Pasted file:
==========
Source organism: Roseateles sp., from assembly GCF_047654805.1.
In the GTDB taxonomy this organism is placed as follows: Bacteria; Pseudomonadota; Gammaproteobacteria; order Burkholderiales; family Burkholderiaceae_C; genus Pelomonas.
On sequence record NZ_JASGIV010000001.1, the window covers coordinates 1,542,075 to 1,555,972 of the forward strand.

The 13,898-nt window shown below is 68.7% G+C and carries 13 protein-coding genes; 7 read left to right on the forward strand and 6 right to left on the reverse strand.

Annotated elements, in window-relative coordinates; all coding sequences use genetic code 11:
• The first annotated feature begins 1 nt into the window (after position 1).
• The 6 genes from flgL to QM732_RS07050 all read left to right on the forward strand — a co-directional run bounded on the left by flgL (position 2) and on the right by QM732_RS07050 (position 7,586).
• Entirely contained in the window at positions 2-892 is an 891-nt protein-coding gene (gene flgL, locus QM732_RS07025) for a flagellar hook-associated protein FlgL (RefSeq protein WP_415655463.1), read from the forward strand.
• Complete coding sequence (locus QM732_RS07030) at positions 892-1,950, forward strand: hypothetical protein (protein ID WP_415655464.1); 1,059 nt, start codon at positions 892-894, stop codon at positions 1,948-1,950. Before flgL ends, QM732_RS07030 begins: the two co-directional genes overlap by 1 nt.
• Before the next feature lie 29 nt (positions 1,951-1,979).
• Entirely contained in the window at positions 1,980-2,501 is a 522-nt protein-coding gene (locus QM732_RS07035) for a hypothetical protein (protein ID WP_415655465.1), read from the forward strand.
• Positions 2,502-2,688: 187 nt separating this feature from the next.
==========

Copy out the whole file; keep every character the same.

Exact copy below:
Source organism: Roseateles sp., from assembly GCF_047654805.1.
In the GTDB taxonomy this organism is placed as follows: Bacteria; Pseudomonadota; Gammaproteobacteria; order Burkholderiales; family Burkholderiaceae_C; genus Pelomonas.
On sequence record NZ_JASGIV010000001.1, the window covers coordinates 1,542,075 to 1,555,972 of the forward strand.

The 13,898-nt window shown below is 68.7% G+C and carries 13 protein-coding genes; 7 read left to right on the forward strand and 6 right to left on the reverse strand.

Annotated elements, in window-relative coordinates; all coding sequences use genetic code 11:
• The first annotated feature begins 1 nt into the window (after position 1).
• The 6 genes from flgL to QM732_RS07050 all read left to right on the forward strand — a co-directional run bounded on the left by flgL (position 2) and on the right by QM732_RS07050 (position 7,586).
• Entirely contained in the window at positions 2-892 is an 891-nt protein-coding gene (gene flgL, locus QM732_RS07025) for a flagellar hook-associated protein FlgL (RefSeq protein WP_415655463.1), read from the forward strand.
• Complete coding sequence (locus QM732_RS07030) at positions 892-1,950, forward strand: hypothetical protein (protein ID WP_415655464.1); 1,059 nt, start codon at positions 892-894, stop codon at positions 1,948-1,950. Before flgL ends, QM732_RS07030 begins: the two co-directional genes overlap by 1 nt.
• Before the next feature lie 29 nt (positions 1,951-1,979).
• Entirely contained in the window at positions 1,980-2,501 is a 522-nt protein-coding gene (locus QM732_RS07035) for a hypothetical protein (protein ID WP_415655465.1), read from the forward strand.
• Positions 2,502-2,688: 187 nt separating this feature from the next.